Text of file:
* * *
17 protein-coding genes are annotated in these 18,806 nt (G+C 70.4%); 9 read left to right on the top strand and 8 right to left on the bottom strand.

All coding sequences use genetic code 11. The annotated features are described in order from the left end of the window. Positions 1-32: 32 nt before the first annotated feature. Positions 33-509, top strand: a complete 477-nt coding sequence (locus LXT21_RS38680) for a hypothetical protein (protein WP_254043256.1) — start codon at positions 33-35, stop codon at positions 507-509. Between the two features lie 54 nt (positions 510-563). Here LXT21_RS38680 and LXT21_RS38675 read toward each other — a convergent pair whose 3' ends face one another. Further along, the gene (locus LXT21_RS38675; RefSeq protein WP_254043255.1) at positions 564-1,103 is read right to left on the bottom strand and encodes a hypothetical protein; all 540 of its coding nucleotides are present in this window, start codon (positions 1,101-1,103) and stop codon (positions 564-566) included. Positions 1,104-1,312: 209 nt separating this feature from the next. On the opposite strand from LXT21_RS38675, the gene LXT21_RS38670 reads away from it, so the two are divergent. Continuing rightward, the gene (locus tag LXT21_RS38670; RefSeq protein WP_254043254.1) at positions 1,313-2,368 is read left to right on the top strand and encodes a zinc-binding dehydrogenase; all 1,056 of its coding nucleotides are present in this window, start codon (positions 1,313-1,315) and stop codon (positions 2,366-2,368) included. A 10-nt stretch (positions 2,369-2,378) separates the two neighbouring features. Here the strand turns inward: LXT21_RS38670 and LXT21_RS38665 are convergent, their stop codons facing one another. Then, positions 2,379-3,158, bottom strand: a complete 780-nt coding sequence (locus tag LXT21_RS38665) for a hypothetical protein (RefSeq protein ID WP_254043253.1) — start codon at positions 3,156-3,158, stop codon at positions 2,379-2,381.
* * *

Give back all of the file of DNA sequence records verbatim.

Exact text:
17 protein-coding genes are annotated in these 18,806 nt (G+C 70.4%); 9 read left to right on the top strand and 8 right to left on the bottom strand.

All coding sequences use genetic code 11. The annotated features are described in order from the left end of the window. Positions 1-32: 32 nt before the first annotated feature. Positions 33-509, top strand: a complete 477-nt coding sequence (locus LXT21_RS38680) for a hypothetical protein (protein WP_254043256.1) — start codon at positions 33-35, stop codon at positions 507-509. Between the two features lie 54 nt (positions 510-563). Here LXT21_RS38680 and LXT21_RS38675 read toward each other — a convergent pair whose 3' ends face one another. Further along, the gene (locus LXT21_RS38675; RefSeq protein WP_254043255.1) at positions 564-1,103 is read right to left on the bottom strand and encodes a hypothetical protein; all 540 of its coding nucleotides are present in this window, start codon (positions 1,101-1,103) and stop codon (positions 564-566) included. Positions 1,104-1,312: 209 nt separating this feature from the next. On the opposite strand from LXT21_RS38675, the gene LXT21_RS38670 reads away from it, so the two are divergent. Continuing rightward, the gene (locus tag LXT21_RS38670; RefSeq protein WP_254043254.1) at positions 1,313-2,368 is read left to right on the top strand and encodes a zinc-binding dehydrogenase; all 1,056 of its coding nucleotides are present in this window, start codon (positions 1,313-1,315) and stop codon (positions 2,366-2,368) included. A 10-nt stretch (positions 2,369-2,378) separates the two neighbouring features. Here the strand turns inward: LXT21_RS38670 and LXT21_RS38665 are convergent, their stop codons facing one another. Then, positions 2,379-3,158, bottom strand: a complete 780-nt coding sequence (locus tag LXT21_RS38665) for a hypothetical protein (RefSeq protein ID WP_254043253.1) — start codon at positions 3,156-3,158, stop codon at positions 2,379-2,381.